EAST LIVERPOOL, Ohio
The landscape along the old Lincoln Highway to this “pottery capital” maintains mountain vistas as the Ohio River curls through Columbiana County’s hills and hollows.
A museum is dedicated to the area’s once-robust ceramic plants. The 300 factories of old are down to one that produces popular, colorful Fiestaware.
“We are pretty much devastated,” says Mayor James Swoger of his town’s economy and general condition.
He describes East Liverpool as a Democrat stronghold: “I am a Democrat but largely because I was born a Democrat. It was passed down by my father.”
The two-term mayor doesn’t like what Democrats have done with their majority in Washington. “Plain and simple, we are left out.”
All you need to know about Swoger’s character is that he and his wife Amy pulled money out of their own pockets to keep budget constraints from closing the town swimming pool. Now, he’s the lifeguard and she runs the concession stand.
“It was the right thing to do,” he says matter-of-factly.
Swoger is unhappy with Democrats as a whole and has no problem voting against his party, at least for governor, in November. “I don’t believe I can vote for him,” he says without hesitation when asked about Ohio Gov. Ted Strickland, a friend of his.
Swoger is a key link in Democrats’ potential chain-reaction collapse — party dissatisfaction with present administrations, locally and nationally, refuting the narrative that it’s just the conservative tea party movement that is unhappy.
Swoger and numerous disgruntled Democrats here are picture-perfect examples of the 21st-century Jacksonian Democrat. Skeptical of Eastern elites and big government, they embrace a populism and distrust of the powerful that are parts of our national DNA.
Named for the “scrabble” who ushered Andrew Jackson into the White House, Jacksonians originally were farmers and small-town merchants in the Appalachians and points west who did not trust Eastern Seaboard merchants, bankers and industrialists or their backers in state capitals and Washington.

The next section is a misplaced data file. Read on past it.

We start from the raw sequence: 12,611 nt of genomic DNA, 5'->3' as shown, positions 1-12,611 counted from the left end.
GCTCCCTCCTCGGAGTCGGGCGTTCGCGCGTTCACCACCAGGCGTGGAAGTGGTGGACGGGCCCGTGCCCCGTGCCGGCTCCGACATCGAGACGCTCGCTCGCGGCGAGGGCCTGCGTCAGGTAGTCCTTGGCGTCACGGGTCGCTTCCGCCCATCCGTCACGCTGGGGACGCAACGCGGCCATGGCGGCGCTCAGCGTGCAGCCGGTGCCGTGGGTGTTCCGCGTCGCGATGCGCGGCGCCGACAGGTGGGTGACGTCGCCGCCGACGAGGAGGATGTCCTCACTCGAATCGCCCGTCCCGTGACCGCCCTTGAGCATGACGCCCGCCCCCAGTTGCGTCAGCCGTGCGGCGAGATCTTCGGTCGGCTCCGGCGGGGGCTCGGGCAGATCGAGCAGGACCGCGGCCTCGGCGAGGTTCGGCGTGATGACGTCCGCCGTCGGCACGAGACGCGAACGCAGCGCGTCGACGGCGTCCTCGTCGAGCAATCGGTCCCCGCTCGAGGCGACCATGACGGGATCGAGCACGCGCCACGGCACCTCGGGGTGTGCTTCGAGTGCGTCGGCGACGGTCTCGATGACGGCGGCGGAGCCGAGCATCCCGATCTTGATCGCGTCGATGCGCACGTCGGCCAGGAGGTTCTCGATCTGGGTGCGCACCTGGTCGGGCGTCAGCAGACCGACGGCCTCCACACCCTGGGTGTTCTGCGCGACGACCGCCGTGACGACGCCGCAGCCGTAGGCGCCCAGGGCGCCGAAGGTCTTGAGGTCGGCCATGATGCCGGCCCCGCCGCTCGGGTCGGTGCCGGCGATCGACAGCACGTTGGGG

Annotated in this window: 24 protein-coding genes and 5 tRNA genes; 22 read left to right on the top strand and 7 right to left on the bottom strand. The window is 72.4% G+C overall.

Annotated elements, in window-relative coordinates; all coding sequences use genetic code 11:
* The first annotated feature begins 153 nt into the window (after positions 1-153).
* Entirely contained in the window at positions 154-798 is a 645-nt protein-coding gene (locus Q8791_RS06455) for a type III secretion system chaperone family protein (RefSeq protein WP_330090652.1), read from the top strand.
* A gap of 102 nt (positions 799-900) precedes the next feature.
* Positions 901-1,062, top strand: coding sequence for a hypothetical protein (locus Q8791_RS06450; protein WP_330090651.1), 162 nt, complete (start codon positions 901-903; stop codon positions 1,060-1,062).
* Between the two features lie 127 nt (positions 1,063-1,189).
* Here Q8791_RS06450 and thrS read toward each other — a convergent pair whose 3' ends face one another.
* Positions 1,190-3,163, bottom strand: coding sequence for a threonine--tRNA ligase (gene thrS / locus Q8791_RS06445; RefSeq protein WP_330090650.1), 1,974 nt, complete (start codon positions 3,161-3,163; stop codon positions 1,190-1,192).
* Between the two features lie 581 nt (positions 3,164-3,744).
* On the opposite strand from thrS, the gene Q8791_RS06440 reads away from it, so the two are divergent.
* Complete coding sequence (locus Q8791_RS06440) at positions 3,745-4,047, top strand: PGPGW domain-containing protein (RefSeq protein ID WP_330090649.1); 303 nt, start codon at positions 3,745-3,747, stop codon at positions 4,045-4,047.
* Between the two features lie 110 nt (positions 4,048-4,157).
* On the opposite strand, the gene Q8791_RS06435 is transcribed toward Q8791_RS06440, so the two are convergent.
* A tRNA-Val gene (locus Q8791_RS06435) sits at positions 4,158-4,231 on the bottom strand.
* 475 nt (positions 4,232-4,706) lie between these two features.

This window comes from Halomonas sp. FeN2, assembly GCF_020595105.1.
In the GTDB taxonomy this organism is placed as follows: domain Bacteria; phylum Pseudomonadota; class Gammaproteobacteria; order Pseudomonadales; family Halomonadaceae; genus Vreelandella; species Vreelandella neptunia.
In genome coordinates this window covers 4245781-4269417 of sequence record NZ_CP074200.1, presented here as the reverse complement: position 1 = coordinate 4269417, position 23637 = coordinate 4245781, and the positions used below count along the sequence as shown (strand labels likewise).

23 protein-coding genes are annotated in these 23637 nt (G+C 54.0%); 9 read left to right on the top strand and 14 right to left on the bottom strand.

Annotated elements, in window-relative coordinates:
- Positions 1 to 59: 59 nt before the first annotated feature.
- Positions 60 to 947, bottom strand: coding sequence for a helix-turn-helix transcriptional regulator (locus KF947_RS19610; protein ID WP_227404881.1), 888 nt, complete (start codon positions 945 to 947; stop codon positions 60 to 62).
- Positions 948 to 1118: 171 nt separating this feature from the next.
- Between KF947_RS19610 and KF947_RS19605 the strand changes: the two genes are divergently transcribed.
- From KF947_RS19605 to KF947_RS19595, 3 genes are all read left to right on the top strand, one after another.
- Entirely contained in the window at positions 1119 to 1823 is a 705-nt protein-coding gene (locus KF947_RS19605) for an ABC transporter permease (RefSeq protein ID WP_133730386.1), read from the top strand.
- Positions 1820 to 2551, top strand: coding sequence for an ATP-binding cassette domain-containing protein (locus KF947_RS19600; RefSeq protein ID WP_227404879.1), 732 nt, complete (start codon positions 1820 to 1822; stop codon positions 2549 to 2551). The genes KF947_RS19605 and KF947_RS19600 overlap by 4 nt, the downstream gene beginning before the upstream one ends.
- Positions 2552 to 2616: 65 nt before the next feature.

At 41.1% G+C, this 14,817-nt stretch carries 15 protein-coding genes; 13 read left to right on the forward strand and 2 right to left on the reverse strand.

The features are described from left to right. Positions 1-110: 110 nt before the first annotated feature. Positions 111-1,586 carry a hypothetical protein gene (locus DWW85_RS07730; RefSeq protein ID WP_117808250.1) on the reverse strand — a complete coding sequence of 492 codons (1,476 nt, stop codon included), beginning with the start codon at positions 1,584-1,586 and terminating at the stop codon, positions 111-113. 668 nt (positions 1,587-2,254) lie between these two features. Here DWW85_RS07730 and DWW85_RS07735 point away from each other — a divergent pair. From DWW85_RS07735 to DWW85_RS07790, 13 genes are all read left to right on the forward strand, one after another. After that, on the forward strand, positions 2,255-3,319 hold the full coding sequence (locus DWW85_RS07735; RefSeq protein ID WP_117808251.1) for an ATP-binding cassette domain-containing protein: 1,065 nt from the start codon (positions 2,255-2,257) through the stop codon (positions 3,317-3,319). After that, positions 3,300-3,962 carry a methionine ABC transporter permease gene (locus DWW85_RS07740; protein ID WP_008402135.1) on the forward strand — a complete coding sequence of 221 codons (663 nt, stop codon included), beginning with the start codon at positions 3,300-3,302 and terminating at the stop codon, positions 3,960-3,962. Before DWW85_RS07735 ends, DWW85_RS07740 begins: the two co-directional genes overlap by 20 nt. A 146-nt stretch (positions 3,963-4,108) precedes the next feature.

“From our beginning until Jackson ran for president in 1824, the founding generation of rich planters and business folks from the coast ran the government,” explains Robert Maranto, a University of Arkansas political scientist.
He points to a sense that those elites too often favored friends and family through such means as a national bank or government patronage. “And that they thought they were better than everyone else.”
“The Jacksonian Democrats of today are represented in the more highly frustrated elements of the electorate,” says Jeff Brauer, a Keystone College history professor.
In the past, Jacksonian Democrats could be found among Reagan Democrats and Ross Perot independents. Today, Jacksonian elements are found in the dissatisfaction of blue-collar Democrats and the disenchantment of independents; both believed they voted for change in 2008.
“While it is not a perfect correlation, it is in the tea party movement where the strongest connections to Jacksonian democracy are seen,” Brauer says.
Nothing could be more Jacksonian than the tea party movement’s charge against political and economic elites, Washington and Wall Street insiders.
Along Washington Road in downtown East Liverpool, a handful of antique shops sit in the shadow of the majestic Potters Savings & Loan, now a PNC branch. People wandering in and out of stores are eager to share their thoughts about how Washington has treated them but reluctant to share their names.
Their bottom line: They are far from satisfied with their own political party.
“The Washington Democratic narrative is that the populists are a bunch of hate-filled, ignorant yahoos clinging to their God and guns in tough times,” says Maranto. “That is not accurate, nor is it helpful.”
All along Rust Belt “blue highways,” from Pennsylvania to Ohio, West Virginia, Indiana, Illinois and Missouri, many Democrats say they are looking for a better approach to smarter, more responsible, accountable government than they have seen from the Obama administration.
The Jim Swogers, who work hard and play by the rules, may not be tea partyers, but their votes will have just as potent an effect — perhaps more so — on Democrats in November.